Subject(s): Adult ; Aged ; Alcohol Dehydrogenase - metabolism ; Alcoholics ; Carboxylesterase - metabolism ; Cytochrome P-450 CYP1A2 - metabolism ; Female ; Hepatitis C - metabolism ; Humans ; Inactivation, Metabolic - physiology ; Liver - metabolism ; Liver Cirrhosis - metabolism ; Liver Cirrhosis, Alcoholic - metabolism ; Male ; Middle Aged ; Morphine - pharmacokinetics ; Proteomics - methods ; Young Adult ; Zidovudine - pharmacokinetics
    ISSN: 0090-9556
    E-ISSN: 1521-009X
    Source: Alma/SFX Local Collection
    Library Location Call Number Volume/Issue/Year Availability
    BibTip Others were also interested in ...
  • 4
    Language: English
    In: Journal of pharmaceutical sciences, 2012-02, Vol.101 (2), p.838-851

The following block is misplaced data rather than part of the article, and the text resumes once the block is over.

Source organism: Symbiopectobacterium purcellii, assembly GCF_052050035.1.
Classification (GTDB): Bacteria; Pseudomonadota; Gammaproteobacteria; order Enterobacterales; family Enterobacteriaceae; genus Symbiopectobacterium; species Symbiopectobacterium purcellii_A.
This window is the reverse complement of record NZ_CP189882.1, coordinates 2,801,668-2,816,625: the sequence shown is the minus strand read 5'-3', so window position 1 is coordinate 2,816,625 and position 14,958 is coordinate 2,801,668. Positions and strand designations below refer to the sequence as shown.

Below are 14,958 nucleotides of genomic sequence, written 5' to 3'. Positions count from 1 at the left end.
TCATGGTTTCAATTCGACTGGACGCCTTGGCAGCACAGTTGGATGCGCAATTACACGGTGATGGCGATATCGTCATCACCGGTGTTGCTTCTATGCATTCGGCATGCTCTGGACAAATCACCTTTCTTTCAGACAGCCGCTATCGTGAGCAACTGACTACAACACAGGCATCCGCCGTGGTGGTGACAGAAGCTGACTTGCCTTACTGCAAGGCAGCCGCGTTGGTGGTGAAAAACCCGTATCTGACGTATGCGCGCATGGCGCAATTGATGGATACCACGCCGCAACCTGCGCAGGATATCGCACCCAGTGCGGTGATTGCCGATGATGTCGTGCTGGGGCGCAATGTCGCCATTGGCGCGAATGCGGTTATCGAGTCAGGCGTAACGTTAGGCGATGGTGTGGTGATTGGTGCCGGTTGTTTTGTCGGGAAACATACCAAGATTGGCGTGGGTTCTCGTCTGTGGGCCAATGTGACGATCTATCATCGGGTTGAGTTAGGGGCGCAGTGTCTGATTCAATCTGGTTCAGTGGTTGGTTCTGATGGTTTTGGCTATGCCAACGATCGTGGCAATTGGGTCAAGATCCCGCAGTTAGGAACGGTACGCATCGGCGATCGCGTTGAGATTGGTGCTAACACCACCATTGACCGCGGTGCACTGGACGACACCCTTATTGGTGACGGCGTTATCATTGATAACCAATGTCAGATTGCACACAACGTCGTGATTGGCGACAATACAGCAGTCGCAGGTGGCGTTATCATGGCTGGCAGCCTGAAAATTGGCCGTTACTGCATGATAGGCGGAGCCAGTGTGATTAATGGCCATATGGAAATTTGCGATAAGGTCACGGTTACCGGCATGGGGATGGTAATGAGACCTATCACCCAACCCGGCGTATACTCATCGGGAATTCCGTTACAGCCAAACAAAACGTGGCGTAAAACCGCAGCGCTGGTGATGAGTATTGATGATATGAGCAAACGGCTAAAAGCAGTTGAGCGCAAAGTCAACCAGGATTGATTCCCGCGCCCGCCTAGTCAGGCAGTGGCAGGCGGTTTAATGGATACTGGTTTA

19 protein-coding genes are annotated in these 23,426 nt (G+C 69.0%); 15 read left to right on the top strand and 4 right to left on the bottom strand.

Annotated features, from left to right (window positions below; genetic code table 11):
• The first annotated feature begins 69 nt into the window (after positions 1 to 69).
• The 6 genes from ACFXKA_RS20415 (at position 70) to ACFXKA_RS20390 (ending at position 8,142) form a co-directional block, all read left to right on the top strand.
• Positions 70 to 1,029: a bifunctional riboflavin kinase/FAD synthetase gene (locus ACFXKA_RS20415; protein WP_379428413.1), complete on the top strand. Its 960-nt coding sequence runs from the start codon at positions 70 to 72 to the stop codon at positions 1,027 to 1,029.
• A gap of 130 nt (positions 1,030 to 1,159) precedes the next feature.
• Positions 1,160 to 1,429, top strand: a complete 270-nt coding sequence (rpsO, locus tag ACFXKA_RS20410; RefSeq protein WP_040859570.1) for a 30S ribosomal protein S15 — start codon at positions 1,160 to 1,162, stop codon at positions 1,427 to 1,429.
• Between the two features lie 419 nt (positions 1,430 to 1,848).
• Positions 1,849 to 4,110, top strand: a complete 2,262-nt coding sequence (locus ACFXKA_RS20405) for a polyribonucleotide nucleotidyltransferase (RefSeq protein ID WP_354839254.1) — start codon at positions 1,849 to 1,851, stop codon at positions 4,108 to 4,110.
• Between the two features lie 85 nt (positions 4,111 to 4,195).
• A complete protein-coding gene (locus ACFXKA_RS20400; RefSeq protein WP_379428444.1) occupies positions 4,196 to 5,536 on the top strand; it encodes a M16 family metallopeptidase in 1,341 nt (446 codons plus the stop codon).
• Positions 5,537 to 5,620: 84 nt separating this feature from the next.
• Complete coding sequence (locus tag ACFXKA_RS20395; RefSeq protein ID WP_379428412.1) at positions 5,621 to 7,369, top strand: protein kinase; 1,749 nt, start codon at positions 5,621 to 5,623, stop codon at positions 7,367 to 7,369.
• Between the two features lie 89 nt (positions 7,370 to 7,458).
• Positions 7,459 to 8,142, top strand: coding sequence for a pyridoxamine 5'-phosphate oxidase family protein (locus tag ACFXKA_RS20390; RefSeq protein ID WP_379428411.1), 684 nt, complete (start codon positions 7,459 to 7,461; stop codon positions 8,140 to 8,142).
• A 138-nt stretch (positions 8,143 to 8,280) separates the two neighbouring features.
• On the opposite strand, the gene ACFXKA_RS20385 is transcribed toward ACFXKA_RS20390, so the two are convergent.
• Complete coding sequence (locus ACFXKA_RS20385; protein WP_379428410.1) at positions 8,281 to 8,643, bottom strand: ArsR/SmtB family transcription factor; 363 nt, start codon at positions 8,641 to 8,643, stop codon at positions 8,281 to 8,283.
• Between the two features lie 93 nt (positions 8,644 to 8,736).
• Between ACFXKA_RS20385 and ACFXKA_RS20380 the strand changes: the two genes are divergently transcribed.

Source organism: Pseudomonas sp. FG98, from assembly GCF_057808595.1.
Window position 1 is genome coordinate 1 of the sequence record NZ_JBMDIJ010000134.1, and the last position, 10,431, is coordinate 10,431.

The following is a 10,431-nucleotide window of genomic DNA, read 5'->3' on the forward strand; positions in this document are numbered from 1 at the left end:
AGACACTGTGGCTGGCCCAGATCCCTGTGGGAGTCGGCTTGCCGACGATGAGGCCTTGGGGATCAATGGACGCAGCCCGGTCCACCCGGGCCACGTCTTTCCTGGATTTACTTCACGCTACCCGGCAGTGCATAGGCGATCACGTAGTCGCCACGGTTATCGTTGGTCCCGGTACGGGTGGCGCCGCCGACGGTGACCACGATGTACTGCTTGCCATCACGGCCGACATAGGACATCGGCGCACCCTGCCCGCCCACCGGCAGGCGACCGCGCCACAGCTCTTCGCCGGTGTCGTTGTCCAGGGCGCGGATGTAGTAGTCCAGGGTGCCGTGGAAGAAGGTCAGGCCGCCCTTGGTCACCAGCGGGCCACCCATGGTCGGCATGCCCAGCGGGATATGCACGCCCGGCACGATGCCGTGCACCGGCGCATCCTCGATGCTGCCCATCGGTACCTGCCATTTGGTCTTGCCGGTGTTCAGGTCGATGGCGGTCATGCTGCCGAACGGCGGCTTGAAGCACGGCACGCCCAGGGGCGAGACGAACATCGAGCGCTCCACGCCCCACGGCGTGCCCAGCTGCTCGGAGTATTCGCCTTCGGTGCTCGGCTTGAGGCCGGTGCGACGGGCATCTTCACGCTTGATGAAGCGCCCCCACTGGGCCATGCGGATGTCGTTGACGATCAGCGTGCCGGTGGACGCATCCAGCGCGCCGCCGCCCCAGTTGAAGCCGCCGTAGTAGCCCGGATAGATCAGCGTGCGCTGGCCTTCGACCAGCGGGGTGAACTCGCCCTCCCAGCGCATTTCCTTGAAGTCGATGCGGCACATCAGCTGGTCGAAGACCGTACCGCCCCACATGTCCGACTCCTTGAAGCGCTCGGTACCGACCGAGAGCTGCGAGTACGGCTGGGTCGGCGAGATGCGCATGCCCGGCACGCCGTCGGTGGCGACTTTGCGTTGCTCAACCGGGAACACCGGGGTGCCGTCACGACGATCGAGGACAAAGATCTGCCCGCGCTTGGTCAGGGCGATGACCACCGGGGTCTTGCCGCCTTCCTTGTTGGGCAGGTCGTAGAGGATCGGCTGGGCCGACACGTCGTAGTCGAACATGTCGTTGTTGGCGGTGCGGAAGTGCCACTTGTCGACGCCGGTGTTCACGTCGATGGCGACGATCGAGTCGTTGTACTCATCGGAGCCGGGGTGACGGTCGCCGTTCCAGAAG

Description: In vitro–in vivo extrapolation (IVIVE) is an important method for estimating the hepatic metabolic clearance (CL) of drugs. This study highlights a problematic area observed when using microsomal data to predict in vivo CL of drugs that are highly bound to plasma proteins, and further explores mechanisms for human CL predictions by associating additional processes to IVIVE disconnect. Therefore, this study attempts to develop a novel IVIVE calculation method, which consists of adjusting the binding terms in a well-stirred liver model. A comparative assessment between the IVIVE method proposed here and previously published methods of Obach (1999. Drug Metab Dispos 27:1350–1359) and Berezhkovskiy (2010. J Pharm Sci 100:1167–1783) was also performed. The assessment was confined by the availability of measured in vitro and in vivo data in humans for 25 drugs highly bound to plasma proteins, for which it can be assumed that metabolism is the major route of elimination. Here, we argue that a difference in drug ionization and binding proteins such as albumin (AL) and alpha-1-acid glycoprotein (AAG) in plasma and liver also needs to be considered in IVIVE based on mechanistic studies. Therefore, converting unbound fraction in plasma to liver essentially increased the predicted CL values, which resulted in much more accurate estimates of in vivo CL as compared with the other IVIVE methods tested. The impact on CL estimate was more apparent for drugs binding to AL than to AAG. This is a mechanistic rational for explaining a considerable proportion of the divergence between previously estimated and observed CL values. Human CL was predicted within 1.5-fold, twofold, and threefold of the observed CL for 84%, 96%, and 100% of the compounds, respectively. Overall, this study demonstrates a significant improvement in the mechanism-based prediction of metabolic CL for these 25 highly bound drugs from in vitro data determined with microsomes, which should facilitate the application of physiologically based pharmacokinetic (PBPK) models in drug discovery and development. © 2011 Wiley Periodicals, Inc. and the American Pharmacists Association.